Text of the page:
Charleston Firefighters Face Unique Challenges Battling Numerous Vacant House Fires

Crime

“They just do what they do normally, which is destroy stuff.” said Carl Mick, of Charleston.  Mick lives next door to a home that burnt to the ground Monday.  The “they” who he’s referring to is a subsection of people in Charleston that have posed a serious problem in the city. 

Criminal vagrants, trespassers, squatters- it doesn’t really matter what you call them.  Charleston city officials say they’re the cause of the vast majority of structure fires.

Capt. M. Shank with the Charleston Fire Department said over the course of 2017, roughly 70% of the fires in the city were set by criminal vagrants.

One man was arrested in the morning hours on Monday, February 19 following a massive fire in an vacant home along Shrewsbury Street.

Shank said there are unique risks that come along with fighting these fires.  “There are needles on the floor,” Shank said.  “There is human waste on the floor.  There are holes on the floor.”

“Most of these houses are boarded up,” he said.  “The reason they’re boarded up is because it makes it harder to get into them, but it also makes it hard to get out.”

Which puts the lives of the people inside and firefighters at risk. 

And then, there’s the issue of collateral damage, take this recent fire on Russell Street, for instance.  Shank said a firefighter’s first priority is to protect life, and their second priority is to protect property.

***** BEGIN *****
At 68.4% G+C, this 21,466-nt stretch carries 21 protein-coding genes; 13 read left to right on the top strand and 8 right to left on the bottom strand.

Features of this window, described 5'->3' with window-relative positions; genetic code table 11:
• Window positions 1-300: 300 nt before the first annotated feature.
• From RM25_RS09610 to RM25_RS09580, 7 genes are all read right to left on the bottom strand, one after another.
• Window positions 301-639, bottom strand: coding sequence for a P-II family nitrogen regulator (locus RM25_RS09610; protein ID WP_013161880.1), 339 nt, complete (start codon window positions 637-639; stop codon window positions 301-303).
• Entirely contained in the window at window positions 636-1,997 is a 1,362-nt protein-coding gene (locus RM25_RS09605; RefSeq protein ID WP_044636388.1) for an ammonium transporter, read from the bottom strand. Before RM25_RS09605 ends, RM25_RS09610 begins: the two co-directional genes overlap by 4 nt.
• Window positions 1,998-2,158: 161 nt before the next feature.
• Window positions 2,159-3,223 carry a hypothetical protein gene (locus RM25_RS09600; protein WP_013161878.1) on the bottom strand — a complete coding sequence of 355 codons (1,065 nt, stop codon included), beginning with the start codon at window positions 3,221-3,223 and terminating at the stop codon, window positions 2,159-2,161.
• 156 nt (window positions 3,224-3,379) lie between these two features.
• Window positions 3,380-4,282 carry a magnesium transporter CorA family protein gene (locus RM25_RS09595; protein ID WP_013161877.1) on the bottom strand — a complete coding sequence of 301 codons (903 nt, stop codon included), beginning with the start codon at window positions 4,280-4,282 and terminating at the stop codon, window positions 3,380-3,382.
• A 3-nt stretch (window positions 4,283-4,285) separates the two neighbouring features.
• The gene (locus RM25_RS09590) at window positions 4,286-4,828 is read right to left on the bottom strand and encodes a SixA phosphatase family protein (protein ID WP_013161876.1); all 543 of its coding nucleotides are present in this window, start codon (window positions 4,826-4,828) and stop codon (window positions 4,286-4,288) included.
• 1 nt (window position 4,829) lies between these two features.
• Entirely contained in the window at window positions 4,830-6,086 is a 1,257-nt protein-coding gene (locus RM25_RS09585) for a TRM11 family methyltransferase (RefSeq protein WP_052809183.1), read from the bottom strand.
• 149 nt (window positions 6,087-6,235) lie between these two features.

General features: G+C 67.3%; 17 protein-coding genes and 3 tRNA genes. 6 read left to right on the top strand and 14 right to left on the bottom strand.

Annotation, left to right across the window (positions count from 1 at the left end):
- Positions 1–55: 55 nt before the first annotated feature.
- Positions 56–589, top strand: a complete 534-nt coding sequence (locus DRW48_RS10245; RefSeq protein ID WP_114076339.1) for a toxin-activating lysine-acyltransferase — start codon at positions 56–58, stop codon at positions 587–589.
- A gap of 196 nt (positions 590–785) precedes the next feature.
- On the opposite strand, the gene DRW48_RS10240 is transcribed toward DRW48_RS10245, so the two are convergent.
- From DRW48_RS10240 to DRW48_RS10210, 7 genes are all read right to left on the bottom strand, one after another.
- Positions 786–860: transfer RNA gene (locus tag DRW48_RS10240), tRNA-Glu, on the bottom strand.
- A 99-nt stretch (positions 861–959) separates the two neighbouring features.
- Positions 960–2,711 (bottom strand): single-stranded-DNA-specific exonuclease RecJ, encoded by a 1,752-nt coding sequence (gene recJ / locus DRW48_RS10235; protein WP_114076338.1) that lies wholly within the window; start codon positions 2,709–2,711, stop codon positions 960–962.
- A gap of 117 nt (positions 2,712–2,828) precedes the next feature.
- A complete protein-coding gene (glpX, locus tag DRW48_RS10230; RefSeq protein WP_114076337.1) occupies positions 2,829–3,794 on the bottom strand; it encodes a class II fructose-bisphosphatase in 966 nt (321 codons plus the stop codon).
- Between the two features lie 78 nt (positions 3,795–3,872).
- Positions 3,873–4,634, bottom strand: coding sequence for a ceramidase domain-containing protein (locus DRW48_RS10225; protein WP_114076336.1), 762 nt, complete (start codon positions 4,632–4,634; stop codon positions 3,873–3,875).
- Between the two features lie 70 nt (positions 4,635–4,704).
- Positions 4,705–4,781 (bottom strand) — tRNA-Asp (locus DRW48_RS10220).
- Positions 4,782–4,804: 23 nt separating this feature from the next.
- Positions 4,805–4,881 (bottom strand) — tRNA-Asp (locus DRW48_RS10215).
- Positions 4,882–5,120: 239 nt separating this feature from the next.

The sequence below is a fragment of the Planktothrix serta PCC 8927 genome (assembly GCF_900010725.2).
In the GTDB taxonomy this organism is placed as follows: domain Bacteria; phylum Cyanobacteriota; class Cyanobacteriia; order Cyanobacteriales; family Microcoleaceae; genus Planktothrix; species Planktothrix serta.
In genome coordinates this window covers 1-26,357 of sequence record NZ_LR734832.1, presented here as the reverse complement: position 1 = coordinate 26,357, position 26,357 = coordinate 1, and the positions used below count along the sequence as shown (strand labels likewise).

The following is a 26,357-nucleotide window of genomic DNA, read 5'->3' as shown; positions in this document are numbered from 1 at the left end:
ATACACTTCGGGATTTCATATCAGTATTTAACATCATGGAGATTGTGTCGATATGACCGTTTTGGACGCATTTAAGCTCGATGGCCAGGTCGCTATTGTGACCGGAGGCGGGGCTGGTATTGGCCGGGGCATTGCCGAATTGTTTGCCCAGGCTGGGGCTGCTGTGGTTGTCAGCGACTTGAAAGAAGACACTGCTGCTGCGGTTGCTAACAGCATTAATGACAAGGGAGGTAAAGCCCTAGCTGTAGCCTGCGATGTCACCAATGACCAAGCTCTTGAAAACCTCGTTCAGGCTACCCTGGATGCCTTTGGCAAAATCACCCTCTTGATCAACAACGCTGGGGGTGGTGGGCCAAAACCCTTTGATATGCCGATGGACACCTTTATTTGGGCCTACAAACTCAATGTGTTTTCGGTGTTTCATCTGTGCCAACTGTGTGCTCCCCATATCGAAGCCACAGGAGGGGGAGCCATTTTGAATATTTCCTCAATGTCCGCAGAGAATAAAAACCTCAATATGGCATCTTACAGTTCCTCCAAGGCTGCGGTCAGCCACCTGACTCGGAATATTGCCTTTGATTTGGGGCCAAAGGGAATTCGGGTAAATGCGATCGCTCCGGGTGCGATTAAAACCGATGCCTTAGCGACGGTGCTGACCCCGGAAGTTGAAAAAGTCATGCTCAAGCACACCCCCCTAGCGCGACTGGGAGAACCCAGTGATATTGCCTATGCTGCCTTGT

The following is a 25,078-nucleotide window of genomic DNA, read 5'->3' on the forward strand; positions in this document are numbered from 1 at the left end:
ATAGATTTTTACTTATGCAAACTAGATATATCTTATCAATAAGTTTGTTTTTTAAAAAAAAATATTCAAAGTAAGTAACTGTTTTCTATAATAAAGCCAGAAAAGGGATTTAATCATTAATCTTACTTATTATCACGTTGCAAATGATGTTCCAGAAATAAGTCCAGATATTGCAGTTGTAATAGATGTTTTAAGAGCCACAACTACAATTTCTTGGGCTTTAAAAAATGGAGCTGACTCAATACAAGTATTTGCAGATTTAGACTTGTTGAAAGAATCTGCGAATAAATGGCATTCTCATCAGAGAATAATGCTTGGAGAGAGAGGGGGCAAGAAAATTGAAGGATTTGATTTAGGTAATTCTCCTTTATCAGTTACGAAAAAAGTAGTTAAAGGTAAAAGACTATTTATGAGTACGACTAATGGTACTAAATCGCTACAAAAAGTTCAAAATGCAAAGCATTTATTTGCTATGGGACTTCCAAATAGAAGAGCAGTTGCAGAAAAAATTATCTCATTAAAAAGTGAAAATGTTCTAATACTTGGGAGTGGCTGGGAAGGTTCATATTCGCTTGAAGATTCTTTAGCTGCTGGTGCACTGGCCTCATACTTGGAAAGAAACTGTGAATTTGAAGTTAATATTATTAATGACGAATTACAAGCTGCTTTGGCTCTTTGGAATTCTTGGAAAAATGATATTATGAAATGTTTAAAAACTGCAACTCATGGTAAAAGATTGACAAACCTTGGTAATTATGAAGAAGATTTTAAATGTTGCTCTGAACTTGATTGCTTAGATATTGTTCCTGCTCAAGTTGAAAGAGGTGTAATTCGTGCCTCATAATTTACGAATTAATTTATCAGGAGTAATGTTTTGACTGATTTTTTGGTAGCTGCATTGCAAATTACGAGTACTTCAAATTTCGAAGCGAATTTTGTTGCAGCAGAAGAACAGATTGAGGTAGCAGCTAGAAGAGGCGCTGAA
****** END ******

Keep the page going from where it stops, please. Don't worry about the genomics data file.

Protecting property in many Charleston neighborhoods proves to be a challenge, because many of the homes are in such close proximity to each other.  Every surrounding home to the destroyed Russell Street home received damage.  A portion of a car across the street melted, too.

Mick said, “I was right next door.  I could have burned up and died myself.”

It’s a common question, and one that our newsroom is asked frequently.   What, if anything is being done about this issue?

Shank said, “If there was an easy solution, it would already be done.”  

A number of agencies are working together to try and find solutions- the Building Commission, Charleston Police, Charleston Fire, and others, including a number of non-profits. 

One by one, dilapidated homes are coming down across the city.  The goal, in fact, is three per day.

Meantime, for now, firefighters aren’t anticipating this issue to get any better, any time soon.  They expect that 70% statistic last year to increase this year, Shank said.

Several arrests have been made in connection with fires set in the city.  Keep in mind, officers with the Charleston Police Department say there are resources available for those who need and want them, including housing.  

If you or someone you know needs assistance, contact the Community Services Division of the Charleston Police Department for more information.   

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